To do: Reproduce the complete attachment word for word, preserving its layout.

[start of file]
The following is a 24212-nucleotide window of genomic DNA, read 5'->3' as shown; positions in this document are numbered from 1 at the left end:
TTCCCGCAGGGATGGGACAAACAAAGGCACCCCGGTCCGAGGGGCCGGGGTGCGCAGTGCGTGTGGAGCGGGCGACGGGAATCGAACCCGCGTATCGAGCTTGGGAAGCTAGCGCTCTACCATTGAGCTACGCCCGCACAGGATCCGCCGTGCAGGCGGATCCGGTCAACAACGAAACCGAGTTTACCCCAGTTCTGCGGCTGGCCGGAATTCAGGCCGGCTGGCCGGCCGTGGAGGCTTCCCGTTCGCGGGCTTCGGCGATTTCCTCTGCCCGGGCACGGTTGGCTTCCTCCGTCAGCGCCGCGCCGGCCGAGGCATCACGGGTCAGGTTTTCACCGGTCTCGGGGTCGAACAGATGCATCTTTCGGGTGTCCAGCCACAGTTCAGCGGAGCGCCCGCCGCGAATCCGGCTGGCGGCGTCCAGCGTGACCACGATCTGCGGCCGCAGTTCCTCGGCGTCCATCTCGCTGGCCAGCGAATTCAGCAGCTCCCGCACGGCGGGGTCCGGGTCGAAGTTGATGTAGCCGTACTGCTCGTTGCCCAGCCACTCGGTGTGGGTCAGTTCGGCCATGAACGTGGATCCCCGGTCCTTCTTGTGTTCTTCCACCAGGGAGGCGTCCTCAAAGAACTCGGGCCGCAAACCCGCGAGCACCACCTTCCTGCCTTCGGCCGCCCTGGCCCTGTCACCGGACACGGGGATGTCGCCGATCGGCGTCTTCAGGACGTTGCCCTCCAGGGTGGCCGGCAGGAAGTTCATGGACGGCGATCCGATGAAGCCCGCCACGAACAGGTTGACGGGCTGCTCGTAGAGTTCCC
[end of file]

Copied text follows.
The following is a 24212-nucleotide window of genomic DNA, read 5'->3' as shown; positions in this document are numbered from 1 at the left end:
TTCCCGCAGGGATGGGACAAACAAAGGCACCCCGGTCCGAGGGGCCGGGGTGCGCAGTGCGTGTGGAGCGGGCGACGGGAATCGAACCCGCGTATCGAGCTTGGGAAGCTAGCGCTCTACCATTGAGCTACGCCCGCACAGGATCCGCCGTGCAGGCGGATCCGGTCAACAACGAAACCGAGTTTACCCCAGTTCTGCGGCTGGCCGGAATTCAGGCCGGCTGGCCGGCCGTGGAGGCTTCCCGTTCGCGGGCTTCGGCGATTTCCTCTGCCCGGGCACGGTTGGCTTCCTCCGTCAGCGCCGCGCCGGCCGAGGCATCACGGGTCAGGTTTTCACCGGTCTCGGGGTCGAACAGATGCATCTTTCGGGTGTCCAGCCACAGTTCAGCGGAGCGCCCGCCGCGAATCCGGCTGGCGGCGTCCAGCGTGACCACGATCTGCGGCCGCAGTTCCTCGGCGTCCATCTCGCTGGCCAGCGAATTCAGCAGCTCCCGCACGGCGGGGTCCGGGTCGAAGTTGATGTAGCCGTACTGCTCGTTGCCCAGCCACTCGGTGTGGGTCAGTTCGGCCATGAACGTGGATCCCCGGTCCTTCTTGTGTTCTTCCACCAGGGAGGCGTCCTCAAAGAACTCGGGCCGCAAACCCGCGAGCACCACCTTCCTGCCTTCGGCCGCCCTGGCCCTGTCACCGGACACGGGGATGTCGCCGATCGGCGTCTTCAGGACGTTGCCCTCCAGGGTGGCCGGCAGGAAGTTCATGGACGGCGATCCGATGAAGCCCGCCACGAACAGGTTGACGGGCTGCTCGTAGAGTTCCC